Streaks end for Blues as scoring disappears


The  St. Louis Blues lost  a pair of match-ups over the weekend after winning 6 straight, and while they remain in the 6th spot in the Western Conference standings, they’re only a couple points away from being out of the playoff picture entirely. The winning streak ended Friday night, and Brian Elliott’s shut-out streak ended Sunday, but what’s more distressing is that the Blues failed to score even once against Corey Crawford and the Chicago Blackhawks, leaving them with only 5 goals in their last 6 games.

Friday night was an ugly, sloppy 4-1 loss to the Columbus Blue Jackets, a team desperately clinging to playoff hopes, scratching and clawing for every possible point. St. Louis was at the end of a long road trip, they scored first (Kevin Shattenkirk’s 4th) and they out-shot the Jackets 32-19, but they failed to do what kept their winning streak alive for 6 straight: play tight defense in their own zone. Columbus capitalized on the Blues being unable to move the puck out of their own zone and created some odd-man opportunities St. Louis had been very good at preventing until that night.

Jake Allen took the loss, giving Elliott a break in net, but the way the team played I don’t think it would’ve made much difference if Ells had started. It would’ve meant a much earlier ending to his team-record road shut-out streak. As it happened, the shut-out streak ended at home on Sunday when Elliott faced a Chicago team that wore away at the Blues and finally broke through with just under 5 minutes to go in the 2nd period, ending he streak at 214 minutes.

The 1st period Sunday gave us some of the most exciting, hard-hitting hockey we’ve seen all season and definitely the most entertaining of the last few versus the ‘Hawks. Huge hits all across the ice frequently led to post-whistle shenanigans and a total of 8 minor penalties, though only 1 power-play chance for each team. The Blues continued the strongest aspect of their game, killing off the Chicago power-play, but failed, yet again, to score on their own. The St. Louis power-play is now 6-for-72 in the past 27 games.

To add insult to injury, Chicago’s second goal, coming at 6:34 of the 3rd period, was a short-handed tally by Marian Hossa, highlighting the importance of winning face-offs in your own zone.

It was the kill-shot, essentially slamming the door on the Blues for the day and probably one Elliott should’ve stopped, but it happened in a blink and he’ll have to shake it off. The Blues need Ells to be the strongest link of the chain down the home-stretch if they stand any chance of retaining their precarious hold on a playoff spot.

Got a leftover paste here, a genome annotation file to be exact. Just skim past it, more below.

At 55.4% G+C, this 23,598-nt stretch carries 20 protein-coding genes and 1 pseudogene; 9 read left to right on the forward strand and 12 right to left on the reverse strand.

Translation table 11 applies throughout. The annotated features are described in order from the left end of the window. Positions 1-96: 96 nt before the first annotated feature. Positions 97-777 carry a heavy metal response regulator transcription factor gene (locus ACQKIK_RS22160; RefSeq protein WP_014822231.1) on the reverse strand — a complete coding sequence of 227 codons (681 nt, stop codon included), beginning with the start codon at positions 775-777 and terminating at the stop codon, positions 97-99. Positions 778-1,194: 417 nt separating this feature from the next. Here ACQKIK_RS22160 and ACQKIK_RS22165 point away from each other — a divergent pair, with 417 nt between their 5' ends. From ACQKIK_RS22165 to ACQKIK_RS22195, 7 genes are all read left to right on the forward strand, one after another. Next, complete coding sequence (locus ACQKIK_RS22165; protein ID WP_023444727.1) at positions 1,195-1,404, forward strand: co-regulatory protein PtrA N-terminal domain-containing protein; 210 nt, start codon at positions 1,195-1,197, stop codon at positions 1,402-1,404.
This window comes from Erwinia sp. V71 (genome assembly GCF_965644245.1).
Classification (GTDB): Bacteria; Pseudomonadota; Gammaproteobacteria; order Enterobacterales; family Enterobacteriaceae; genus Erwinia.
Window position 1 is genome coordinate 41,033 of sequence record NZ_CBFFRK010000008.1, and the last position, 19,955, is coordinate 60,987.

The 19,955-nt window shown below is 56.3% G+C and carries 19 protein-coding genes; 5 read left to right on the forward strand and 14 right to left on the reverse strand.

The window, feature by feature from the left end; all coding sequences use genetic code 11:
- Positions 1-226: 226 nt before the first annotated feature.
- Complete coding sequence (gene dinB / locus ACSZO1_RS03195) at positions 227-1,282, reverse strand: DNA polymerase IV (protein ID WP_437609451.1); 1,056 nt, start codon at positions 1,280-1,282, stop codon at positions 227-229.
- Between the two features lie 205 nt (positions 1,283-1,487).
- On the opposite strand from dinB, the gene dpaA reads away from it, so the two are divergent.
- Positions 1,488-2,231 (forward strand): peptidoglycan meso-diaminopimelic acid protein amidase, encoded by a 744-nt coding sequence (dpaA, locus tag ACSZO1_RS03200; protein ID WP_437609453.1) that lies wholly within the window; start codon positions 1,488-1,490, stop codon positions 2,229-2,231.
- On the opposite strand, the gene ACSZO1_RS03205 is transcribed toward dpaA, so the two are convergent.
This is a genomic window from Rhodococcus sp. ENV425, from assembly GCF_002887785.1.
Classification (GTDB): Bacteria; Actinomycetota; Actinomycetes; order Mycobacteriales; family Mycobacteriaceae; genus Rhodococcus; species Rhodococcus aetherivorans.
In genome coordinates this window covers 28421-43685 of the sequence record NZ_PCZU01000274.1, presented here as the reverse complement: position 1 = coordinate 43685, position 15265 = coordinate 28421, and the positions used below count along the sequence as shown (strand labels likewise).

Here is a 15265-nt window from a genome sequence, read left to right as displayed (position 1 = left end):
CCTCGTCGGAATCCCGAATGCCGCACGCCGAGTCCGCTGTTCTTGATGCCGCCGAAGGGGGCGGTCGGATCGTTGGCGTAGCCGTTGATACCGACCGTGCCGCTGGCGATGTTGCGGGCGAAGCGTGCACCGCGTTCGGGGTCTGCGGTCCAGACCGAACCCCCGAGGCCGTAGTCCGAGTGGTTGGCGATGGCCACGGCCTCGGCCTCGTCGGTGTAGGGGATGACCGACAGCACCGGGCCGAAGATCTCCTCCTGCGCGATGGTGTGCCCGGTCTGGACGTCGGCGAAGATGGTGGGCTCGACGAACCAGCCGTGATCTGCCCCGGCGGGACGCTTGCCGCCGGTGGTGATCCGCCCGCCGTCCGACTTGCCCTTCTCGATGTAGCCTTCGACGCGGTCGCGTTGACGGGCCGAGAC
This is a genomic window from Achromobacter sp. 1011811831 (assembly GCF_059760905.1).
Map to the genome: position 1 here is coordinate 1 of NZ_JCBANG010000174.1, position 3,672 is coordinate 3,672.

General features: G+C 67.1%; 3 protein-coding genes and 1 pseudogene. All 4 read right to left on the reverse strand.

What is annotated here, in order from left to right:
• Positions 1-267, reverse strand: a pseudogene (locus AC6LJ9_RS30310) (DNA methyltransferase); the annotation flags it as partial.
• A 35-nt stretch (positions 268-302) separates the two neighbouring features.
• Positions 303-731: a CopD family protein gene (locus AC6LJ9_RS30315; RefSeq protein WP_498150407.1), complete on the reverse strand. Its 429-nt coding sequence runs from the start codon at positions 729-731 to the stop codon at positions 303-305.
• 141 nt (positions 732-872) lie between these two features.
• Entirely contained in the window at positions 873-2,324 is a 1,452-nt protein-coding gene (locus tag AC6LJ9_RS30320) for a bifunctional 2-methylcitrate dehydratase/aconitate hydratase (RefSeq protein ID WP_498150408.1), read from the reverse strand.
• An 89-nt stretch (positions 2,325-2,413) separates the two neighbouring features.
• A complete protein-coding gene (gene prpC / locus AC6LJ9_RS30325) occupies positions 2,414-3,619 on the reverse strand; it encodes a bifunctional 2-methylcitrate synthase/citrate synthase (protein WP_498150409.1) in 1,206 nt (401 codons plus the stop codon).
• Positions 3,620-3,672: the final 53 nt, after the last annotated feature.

St. Louis must somehow find a way to score goals again, obviously. We’ve seen them play sloppy defense and bounce back, it’s the core of their game. The additions of Jordan Leopold and Jay Bouwmeester have paid immediate dividends but, this is a team of consistently under-achieving forwards and it’s decision time. Will they lay down and give up, the way they appeared to in the 2nd half of the game yesterday, or put this team over the hump and steam-roll into the post-season?

I’m looking at you, Patrik Berglund. I’m talking to you, David Perron. I feel everyone always needs to be shooting the puck more, digging harder in the corners, but really those two guys looked like black-holes on the ice Sunday, sucking the energy from the team every second they were on the ice. Losing these games has been a team effort and I still don’t see everyone “buying-in.” I thought that time had come and gone, and while I know the team has been a bit short of man-power due to injuries I cannot stand watching 21 and 57 skating their shifts into the ground.

Word from the St. Louis hockey scene is that  Dimitrij Jaskin will make his game debut tomorrow night against Vancouver. I’m hopeful Scotty Nichol is healthy enough to skate and maybe even TJ Oshie can find a way back into the line-up. Regardless, something needs to change in a BIG way up front for the Blues and it’s on the players to figure it out. The front office put their chips in the pile. It’s time for the product on the ice to prove it wasn’t in vain.

GO BLUES! Long Live the Note!